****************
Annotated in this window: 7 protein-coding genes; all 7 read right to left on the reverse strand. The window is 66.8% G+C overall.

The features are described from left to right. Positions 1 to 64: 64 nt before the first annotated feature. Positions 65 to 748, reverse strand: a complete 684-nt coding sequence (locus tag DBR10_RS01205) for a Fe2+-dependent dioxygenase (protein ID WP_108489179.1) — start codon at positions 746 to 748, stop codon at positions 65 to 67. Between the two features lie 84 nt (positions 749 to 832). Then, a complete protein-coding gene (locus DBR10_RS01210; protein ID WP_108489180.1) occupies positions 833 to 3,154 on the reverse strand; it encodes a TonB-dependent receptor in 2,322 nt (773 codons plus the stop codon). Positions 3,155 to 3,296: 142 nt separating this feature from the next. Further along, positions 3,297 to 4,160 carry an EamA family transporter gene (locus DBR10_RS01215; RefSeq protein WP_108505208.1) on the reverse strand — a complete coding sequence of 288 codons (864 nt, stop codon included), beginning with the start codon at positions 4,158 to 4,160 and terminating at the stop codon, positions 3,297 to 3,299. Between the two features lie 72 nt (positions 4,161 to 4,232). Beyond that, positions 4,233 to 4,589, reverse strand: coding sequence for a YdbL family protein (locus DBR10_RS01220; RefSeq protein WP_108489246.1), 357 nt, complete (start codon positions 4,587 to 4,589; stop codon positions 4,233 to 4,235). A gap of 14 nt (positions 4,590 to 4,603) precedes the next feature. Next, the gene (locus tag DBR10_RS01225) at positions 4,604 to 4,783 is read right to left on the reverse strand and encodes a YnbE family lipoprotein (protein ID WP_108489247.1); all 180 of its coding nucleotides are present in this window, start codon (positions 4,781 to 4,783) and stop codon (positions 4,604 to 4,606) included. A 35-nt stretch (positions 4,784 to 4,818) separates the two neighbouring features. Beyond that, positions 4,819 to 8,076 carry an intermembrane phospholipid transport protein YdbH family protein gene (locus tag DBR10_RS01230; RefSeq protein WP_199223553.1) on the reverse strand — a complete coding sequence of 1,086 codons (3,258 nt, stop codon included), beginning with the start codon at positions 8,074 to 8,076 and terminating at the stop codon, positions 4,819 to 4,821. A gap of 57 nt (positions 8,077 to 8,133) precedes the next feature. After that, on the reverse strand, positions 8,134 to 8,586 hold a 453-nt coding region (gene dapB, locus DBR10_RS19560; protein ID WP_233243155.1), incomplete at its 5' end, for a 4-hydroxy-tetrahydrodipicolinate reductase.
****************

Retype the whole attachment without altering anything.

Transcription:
Annotated in this window: 7 protein-coding genes; all 7 read right to left on the reverse strand. The window is 66.8% G+C overall.

The features are described from left to right. Positions 1 to 64: 64 nt before the first annotated feature. Positions 65 to 748, reverse strand: a complete 684-nt coding sequence (locus tag DBR10_RS01205) for a Fe2+-dependent dioxygenase (protein ID WP_108489179.1) — start codon at positions 746 to 748, stop codon at positions 65 to 67. Between the two features lie 84 nt (positions 749 to 832). Then, a complete protein-coding gene (locus DBR10_RS01210; protein ID WP_108489180.1) occupies positions 833 to 3,154 on the reverse strand; it encodes a TonB-dependent receptor in 2,322 nt (773 codons plus the stop codon). Positions 3,155 to 3,296: 142 nt separating this feature from the next. Further along, positions 3,297 to 4,160 carry an EamA family transporter gene (locus DBR10_RS01215; RefSeq protein WP_108505208.1) on the reverse strand — a complete coding sequence of 288 codons (864 nt, stop codon included), beginning with the start codon at positions 4,158 to 4,160 and terminating at the stop codon, positions 3,297 to 3,299. Between the two features lie 72 nt (positions 4,161 to 4,232). Beyond that, positions 4,233 to 4,589, reverse strand: coding sequence for a YdbL family protein (locus DBR10_RS01220; RefSeq protein WP_108489246.1), 357 nt, complete (start codon positions 4,587 to 4,589; stop codon positions 4,233 to 4,235). A gap of 14 nt (positions 4,590 to 4,603) precedes the next feature. Next, the gene (locus tag DBR10_RS01225) at positions 4,604 to 4,783 is read right to left on the reverse strand and encodes a YnbE family lipoprotein (protein ID WP_108489247.1); all 180 of its coding nucleotides are present in this window, start codon (positions 4,781 to 4,783) and stop codon (positions 4,604 to 4,606) included. A 35-nt stretch (positions 4,784 to 4,818) separates the two neighbouring features. Beyond that, positions 4,819 to 8,076 carry an intermembrane phospholipid transport protein YdbH family protein gene (locus tag DBR10_RS01230; RefSeq protein WP_199223553.1) on the reverse strand — a complete coding sequence of 1,086 codons (3,258 nt, stop codon included), beginning with the start codon at positions 8,074 to 8,076 and terminating at the stop codon, positions 4,819 to 4,821. A gap of 57 nt (positions 8,077 to 8,133) precedes the next feature. After that, on the reverse strand, positions 8,134 to 8,586 hold a 453-nt coding region (gene dapB, locus DBR10_RS19560; protein ID WP_233243155.1), incomplete at its 5' end, for a 4-hydroxy-tetrahydrodipicolinate reductase.